Inflation, Home Prices and Speculation
In a September 5, 2008 interview, Yale Economics professor Robert Shiller asserted the following:
There's a lot of misconception about home prices. People think that there is a strong historical up trend to them, and by MY data, there is NOT. In fact, home prices in 1990 - if you correct for inflation - were about the same as they were in 1890. . .So, no big change.
Between 1890 and 1990, there have, of course, been countless individuals who have managed to accumulate wealth through fortuitous real estate investing. Many more have lost everything in the quest. Within the longer term historical context, the real CULPRIT is not inflation, but currency devaluation due to a variety of hidden fees and interest charges embedded within the currency, all of which must of course be paid at some point by all of us. Short term, inflation often occurs on specific assets due to the lure of speculation. Speculation in turn often involves insider manipulation of the money supply.
The manner in which currency devaluation in our current, debt-dominant money creation system occurs - as well as what it means to us and how it can be prevented - is explained in Part II of our book as well as in our slide presentation.
Numbers also tell the tale that it is not "too much money causing inflation" that is the problem - but rather accumulating debt which then devalues the currency and causes prices to rise relative to the declining value of currency. So for example, when comparing figures for debt vs money supply, the U.S. money supply has increased dramatically since 1980, going from less than $2 trillion in 1980 to an estimated $14 trillion in 2008. During the same time period total public and private debt totaled roughly $5 trillion in 1980, with about $1 trillion of that representing public debt. By 2008, public and private debt totaled roughly $50 trillion, with over $14 trillion of that representing public debt.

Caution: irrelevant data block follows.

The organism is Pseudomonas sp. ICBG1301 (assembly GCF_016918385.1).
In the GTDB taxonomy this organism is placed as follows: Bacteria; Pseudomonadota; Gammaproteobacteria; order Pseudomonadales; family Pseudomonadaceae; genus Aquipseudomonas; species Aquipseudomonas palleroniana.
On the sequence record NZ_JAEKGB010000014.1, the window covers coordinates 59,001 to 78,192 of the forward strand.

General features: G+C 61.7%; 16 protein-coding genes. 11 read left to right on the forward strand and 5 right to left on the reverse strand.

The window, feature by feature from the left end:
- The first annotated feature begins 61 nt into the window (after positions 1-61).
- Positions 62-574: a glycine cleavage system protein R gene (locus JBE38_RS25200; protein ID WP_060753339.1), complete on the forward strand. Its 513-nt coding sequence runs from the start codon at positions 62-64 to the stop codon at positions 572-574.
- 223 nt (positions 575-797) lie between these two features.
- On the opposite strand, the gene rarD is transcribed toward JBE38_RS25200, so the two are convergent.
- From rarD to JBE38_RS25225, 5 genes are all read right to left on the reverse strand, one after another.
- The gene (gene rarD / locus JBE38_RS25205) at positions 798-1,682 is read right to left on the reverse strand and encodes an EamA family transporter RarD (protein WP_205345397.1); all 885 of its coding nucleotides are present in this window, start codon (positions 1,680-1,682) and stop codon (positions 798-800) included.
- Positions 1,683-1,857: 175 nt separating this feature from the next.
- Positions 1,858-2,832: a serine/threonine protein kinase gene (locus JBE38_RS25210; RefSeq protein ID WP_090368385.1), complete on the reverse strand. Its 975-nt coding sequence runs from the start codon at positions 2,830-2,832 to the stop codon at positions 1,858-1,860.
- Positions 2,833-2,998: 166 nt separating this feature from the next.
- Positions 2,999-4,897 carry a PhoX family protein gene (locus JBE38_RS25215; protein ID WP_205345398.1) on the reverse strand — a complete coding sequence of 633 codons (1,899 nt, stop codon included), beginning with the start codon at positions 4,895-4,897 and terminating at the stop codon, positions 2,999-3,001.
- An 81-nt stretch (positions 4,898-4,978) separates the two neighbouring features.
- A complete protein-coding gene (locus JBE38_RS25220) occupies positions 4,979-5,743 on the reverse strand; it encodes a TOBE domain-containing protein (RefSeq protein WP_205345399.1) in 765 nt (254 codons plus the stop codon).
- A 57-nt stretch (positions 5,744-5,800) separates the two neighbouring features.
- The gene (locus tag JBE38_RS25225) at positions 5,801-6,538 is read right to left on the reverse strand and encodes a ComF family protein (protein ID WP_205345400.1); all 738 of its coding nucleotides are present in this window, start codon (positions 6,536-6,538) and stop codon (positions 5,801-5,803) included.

What these figures clearly show is that total debt has been outstripping the money supply for many decades due to the cumulative effects of unpayable interest, and the resultant devalued currency. It is clearly not too much money that is the problem. Moreover, this fact alone makes it ever more difficult to deny - among all but the most hardened apologists - that the entire money creation system is, as Dick Distelhorst of the American Monetary Institute wrote in a recent newsletter, “an oxymoron - 'the more money we have, the deeper in debt we are.' This is ridiculous on its face, and yet we continue to accept it.”
Using history as teacher, John Kenneth Galbraith provides additional insight into the role that debt-induced currency devaluation, inflation of prices relative to declining currency values and speculation have long played in wealth creation - and the destruction thereof - in his classic book :